The Nighttime Novelist...accomplishes more in about 240 pages than a dozen other "how to write" or "craft your novel" books have ever done.

--Helen Gallagher/Blogcritics




Sunday, October 17, 2010

In Praise of the Impractical, Space-wasting, Tree-killing, Apartment-overtaking, Good Old Fashioned Physical Book

So there's a Kindle edition of my book, and if you're into such things--Kindles, my book--then I encourage you to download it (which you can do here). I've no doubt that the Kindle version is a fine version, and of course it contains all the lessons, advice, examples, quotes, and occasional goofy humor as the physical edition. I feel sure it'd be a worthwhile electronic investment on your part.

Now, that having been said, I'd like to say something that I hope won't negatively impact Kindle sales, or make the fine people at Writer's Digest upset with me, and that is to point out something I'm not sure the Kindle edition could get across:

The Nighttime Novelist
is a beautifully designed book.

This is, in fact, the first comment I get when someone first sees the book...not "Wow, you wrote a whole bunch of words" or "How did you become so insightful?" but an admiring, and well-deserved, "That's beautiful."

Credit doesn't go to me, of course, but to Terri Woesner, whose eye-popping design and vibrant use of color really make the book stand out visually. Add to this the cool fold-out Coffee Break sections, the hidden spiral binding, and the nice hardback presentation (with a lovely cover illustration by Andrew Bennecker) and you've got yourself something that doesn't look like anything else on the shelf.

Like I said, the people who see it for the first time spend a good bit of time just holding the book in their hands and flipping through and being impressed by the production. Which is what I did, too, the first time I saw it: held it in my hands for a while and then brought the book up to my nose for that new-book smell.

My intention in bringing all this up--in addition to praising and thanking everyone who had a role in putting the book out--was to raise the issue of ebooks and e-readers and such, as well as to point you to CNN's recent article "Will physical books be gone in five years?" or the Association of American Publishers' newly-released sales figures for August 2010 which show decreases in hardbacks, paperbacks, mass market editions, children's and YA books, etc., while noting that

E book sales for January-August 2010 represented $263 million, compared to $89.8 million from January-August 2009, representing an overall increase for the category of 193% over the same period last year.

But you know what? I don't think I want to get into all that.

Instead, I just want to make a quick point: It's very true that print books are, in a sense, just another content delivery system, a way of putting words in a particular order, and then putting those words into your hands. And it's furthermore true that print books are a somewhat clumsy content delivery system. My apartment's overrun with them, and every time I pack up my stuff to move, I joke that the Kindle is looking better and better. (It's one of those jokes that's kinda true.)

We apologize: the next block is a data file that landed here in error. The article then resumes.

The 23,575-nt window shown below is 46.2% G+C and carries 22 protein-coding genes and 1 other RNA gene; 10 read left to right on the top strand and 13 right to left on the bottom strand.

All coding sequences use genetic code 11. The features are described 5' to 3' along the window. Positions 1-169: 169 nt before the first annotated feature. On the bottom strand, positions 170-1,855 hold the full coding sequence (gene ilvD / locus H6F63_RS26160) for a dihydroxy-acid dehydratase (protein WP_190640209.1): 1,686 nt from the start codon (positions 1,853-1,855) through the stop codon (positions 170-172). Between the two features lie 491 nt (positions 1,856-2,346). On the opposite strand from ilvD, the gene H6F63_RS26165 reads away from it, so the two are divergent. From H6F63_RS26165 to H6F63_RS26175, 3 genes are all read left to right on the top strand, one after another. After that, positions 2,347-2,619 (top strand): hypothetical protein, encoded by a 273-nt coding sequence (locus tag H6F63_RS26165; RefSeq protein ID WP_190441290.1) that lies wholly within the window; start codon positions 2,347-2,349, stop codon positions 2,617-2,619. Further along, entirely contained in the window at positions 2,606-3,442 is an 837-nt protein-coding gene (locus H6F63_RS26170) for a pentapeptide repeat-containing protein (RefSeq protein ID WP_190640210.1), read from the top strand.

Nevertheless, books aren't only a content delivery system...they're also, or they can be, beautiful physical products. Works of art. An interface that in many ways can't be reproduced on a screen. Reading is a primarily visual experience, true, but it's also tactile, olfactory, auditory (e-readers have taken this last one into account and made a "page-turning" sound to go along with your finger-scroll, though it's not quite the same). And while I can see myself buying a Kindle one day--if Amazon wants to send me one, I'll be happy to blog about the experience--and while I can see the value in e-books in terms of delivery, storage, retrieval, and so on, when I come across a book that's well designed, which takes advantage of its physical presence and the things print can do that e-ink, cool as it is, can't, it reminds me that I fell in love not just with reading but with books. And even when I leave my brick-and-mortar bookstore empty-handed--maybe they didn't have exactly what I wanted, since their space is limited compared to an online bookstore--I never leave disgruntled or disappointed. I enjoy being around books, browsing them, picking them up and admiring them.

I don't think the above CNN article is right; I don't think physical books will ever become extinct. But if they do, then I'll know where I'll go browsing on Friday nights after dinner and a movie: to the book museum, where there's a coffee shop for your convenience just inside, and where the museum's curators encourage you to touch the exhibits, to take a book off the shelf, go sit down in a comfy chair and take a long, leisurely look.


  1. Write on! I'm in the process of reviewing "The Nighttime Novelist," and can endorse it as the most optimistic, energetic design I've even seen in a writing book.

    Bravo to you, to Terry Woesner, and Writer's Digest books, for investing in this colorful, captivating writer's companion.

    Helen Gallagher

  2. Thanks for those kind words, Helen!

    Terri and WD deserve every bit of praise they've received on the presentation...when those first images started coming my way, I was blown away by the wonderful work, and very, very proud.

    All the best!